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I'm currently writing code to get an OpenGL texture from an NSView. The code is mostly Apple sample code. However, I need to use it in a C++ class and I have problems with leaking objects.

Here's the interesting part of the code:

GLuint CPlusPlusClass::openGLTexFromNSView(NSView* theView)
{
    GLuint texName = 0x0;

    @autoreleasepool // 1
    {  // 1
        NSBitmapImageRep* bitmap = [theView bitmapImageRepForCachingDisplayInRect:[theView visibleRect]];

        int samplesPerPixel = 0;
        [theView cacheDisplayInRect:[theView visibleRect] toBitmapImageRep:bitmap];

        samplesPerPixel = (int)[bitmap samplesPerPixel];

        glPixelStorei(GL_UNPACK_ROW_LENGTH, (int)([bitmap bytesPerRow]/samplesPerPixel));
        glPixelStorei (GL_UNPACK_ALIGNMENT, 1);

        glGenTextures (1, &texName);

        glBindTexture (GL_TEXTURE_RECTANGLE_ARB, texName);
        glTexParameteri(GL_TEXTURE_RECTANGLE_ARB, GL_TEXTURE_MIN_FILTER, GL_LINEAR);

        if(![bitmap isPlanar] && (samplesPerPixel == 3 || samplesPerPixel == 4))
        {
            glTexImage2D(GL_TEXTURE_RECTANGLE_ARB, 0,
                         samplesPerPixel == 4 ? GL_RGBA8 : GL_RGB8,
                         (int)[bitmap pixelsWide], (int)[bitmap pixelsHigh],
                         0, samplesPerPixel == 4 ? GL_RGBA : GL_RGB,
                         GL_UNSIGNED_BYTE, [bitmap bitmapData]);
        }
    } // 1
    return texName;
}

When I'm drawing my view to an OpenGL context and check the memory footprint of the app in Activity Monitor I see the number increasing by about 4 MB every time Activity Monitor's view refreshes. By adding the @autoreleasepool block indicated by //1 in the code, I could bring it down to about 2 MB per refresh cycle. Still, it's constantly increasing.

What's the correct way of freeing autoreleased objects from C++?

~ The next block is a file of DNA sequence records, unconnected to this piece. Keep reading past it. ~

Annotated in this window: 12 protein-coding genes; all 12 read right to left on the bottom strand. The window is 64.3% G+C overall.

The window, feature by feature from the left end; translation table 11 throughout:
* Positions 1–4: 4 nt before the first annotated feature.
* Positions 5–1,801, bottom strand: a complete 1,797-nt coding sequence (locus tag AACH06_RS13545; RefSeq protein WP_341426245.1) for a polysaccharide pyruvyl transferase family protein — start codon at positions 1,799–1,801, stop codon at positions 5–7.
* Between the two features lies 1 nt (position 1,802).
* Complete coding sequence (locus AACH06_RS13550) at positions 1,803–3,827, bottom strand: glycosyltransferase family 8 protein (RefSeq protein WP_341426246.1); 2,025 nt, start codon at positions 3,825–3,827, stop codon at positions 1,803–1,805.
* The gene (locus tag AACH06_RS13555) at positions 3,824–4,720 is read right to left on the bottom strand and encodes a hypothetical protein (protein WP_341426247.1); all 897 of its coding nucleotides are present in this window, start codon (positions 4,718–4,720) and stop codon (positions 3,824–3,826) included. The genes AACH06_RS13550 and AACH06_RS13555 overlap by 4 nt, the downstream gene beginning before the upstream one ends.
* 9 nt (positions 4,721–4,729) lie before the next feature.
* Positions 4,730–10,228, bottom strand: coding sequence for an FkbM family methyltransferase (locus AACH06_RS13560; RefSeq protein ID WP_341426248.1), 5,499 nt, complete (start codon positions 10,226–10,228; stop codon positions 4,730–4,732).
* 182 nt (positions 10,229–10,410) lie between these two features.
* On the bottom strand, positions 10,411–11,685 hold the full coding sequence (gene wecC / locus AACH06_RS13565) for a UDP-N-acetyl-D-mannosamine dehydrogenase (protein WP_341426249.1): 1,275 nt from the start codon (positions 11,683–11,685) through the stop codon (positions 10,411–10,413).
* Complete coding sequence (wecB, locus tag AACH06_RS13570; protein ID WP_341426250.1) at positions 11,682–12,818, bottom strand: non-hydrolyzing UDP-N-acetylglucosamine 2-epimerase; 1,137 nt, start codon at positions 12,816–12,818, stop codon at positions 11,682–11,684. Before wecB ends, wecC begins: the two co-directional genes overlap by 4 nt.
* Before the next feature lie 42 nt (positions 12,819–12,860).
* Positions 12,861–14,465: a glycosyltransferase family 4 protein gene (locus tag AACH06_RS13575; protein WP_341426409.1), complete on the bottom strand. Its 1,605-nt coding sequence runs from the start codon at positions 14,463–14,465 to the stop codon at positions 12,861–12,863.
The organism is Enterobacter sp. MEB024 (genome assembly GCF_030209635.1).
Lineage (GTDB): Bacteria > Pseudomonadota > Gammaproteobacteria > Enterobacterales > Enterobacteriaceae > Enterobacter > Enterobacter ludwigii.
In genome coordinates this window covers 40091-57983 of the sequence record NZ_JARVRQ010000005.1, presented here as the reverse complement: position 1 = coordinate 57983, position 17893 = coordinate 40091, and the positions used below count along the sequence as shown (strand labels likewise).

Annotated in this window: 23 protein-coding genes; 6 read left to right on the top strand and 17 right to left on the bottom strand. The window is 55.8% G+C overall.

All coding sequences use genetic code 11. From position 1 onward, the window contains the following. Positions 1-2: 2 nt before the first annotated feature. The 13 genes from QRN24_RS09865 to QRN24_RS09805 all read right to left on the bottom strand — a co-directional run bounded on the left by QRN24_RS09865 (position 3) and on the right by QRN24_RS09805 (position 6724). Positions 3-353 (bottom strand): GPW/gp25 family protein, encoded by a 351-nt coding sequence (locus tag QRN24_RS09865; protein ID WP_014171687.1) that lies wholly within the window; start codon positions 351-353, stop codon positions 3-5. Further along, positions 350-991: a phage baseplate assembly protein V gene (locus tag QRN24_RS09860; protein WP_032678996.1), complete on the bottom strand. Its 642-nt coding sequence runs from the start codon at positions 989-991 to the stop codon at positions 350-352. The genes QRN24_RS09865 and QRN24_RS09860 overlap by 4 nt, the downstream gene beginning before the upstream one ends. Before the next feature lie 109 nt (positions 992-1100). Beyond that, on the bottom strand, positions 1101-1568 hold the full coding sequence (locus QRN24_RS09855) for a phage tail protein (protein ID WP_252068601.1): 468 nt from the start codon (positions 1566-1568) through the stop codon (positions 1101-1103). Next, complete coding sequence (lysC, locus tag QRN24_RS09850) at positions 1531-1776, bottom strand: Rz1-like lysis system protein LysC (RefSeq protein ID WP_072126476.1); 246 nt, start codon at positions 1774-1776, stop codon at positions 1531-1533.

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2 Answers 2

That isn't C++, it is Objective-C++.

Which indirectly answers the question; you manage Objective-C objects in Objective-C++ exactly as you would in straight Objective-C.

For hand rolled threads, you'll need to manage autorelease pools manually. Make sure there is a pool in place prior to the first call to Objective-C in the thread and make sure it is drained just prior to the thread's exit. If the thread is long lived, then you'll want to create and drain autorelease pools periodically (just as they are in run loops automatically).

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But that's what I thought I did with the @autoreleasepool block. I exchanged @autoreleasepool with [[NSAutoreleasePool alloc] init] and a [pool drain] at the end of the function with the same results. BTW, this is called from a hardware callback thread every video frame. –  guitarflow Aug 19 '13 at 18:32
    
It was a bit of general answer given the lack of additional code. I had assumed that you were accreting Objective-C objects; bad assumption! My knowledge of the gl API is woefully lacking. –  bbum Aug 19 '13 at 19:14
    
Still thanks for your answer! –  guitarflow Aug 19 '13 at 19:58

It turned out that what I was doing with the @autoreleasepool was absolutely correct.

The functioned I outlined above is called about 50-60 times per second. I found out that the increased memory load was produced by the repeated call of glGenTextures. It should be stored in a variable instead and not be overwritten every time.

I didn't consider that there was an issue on that end. Thought it was autorelease pool related ...

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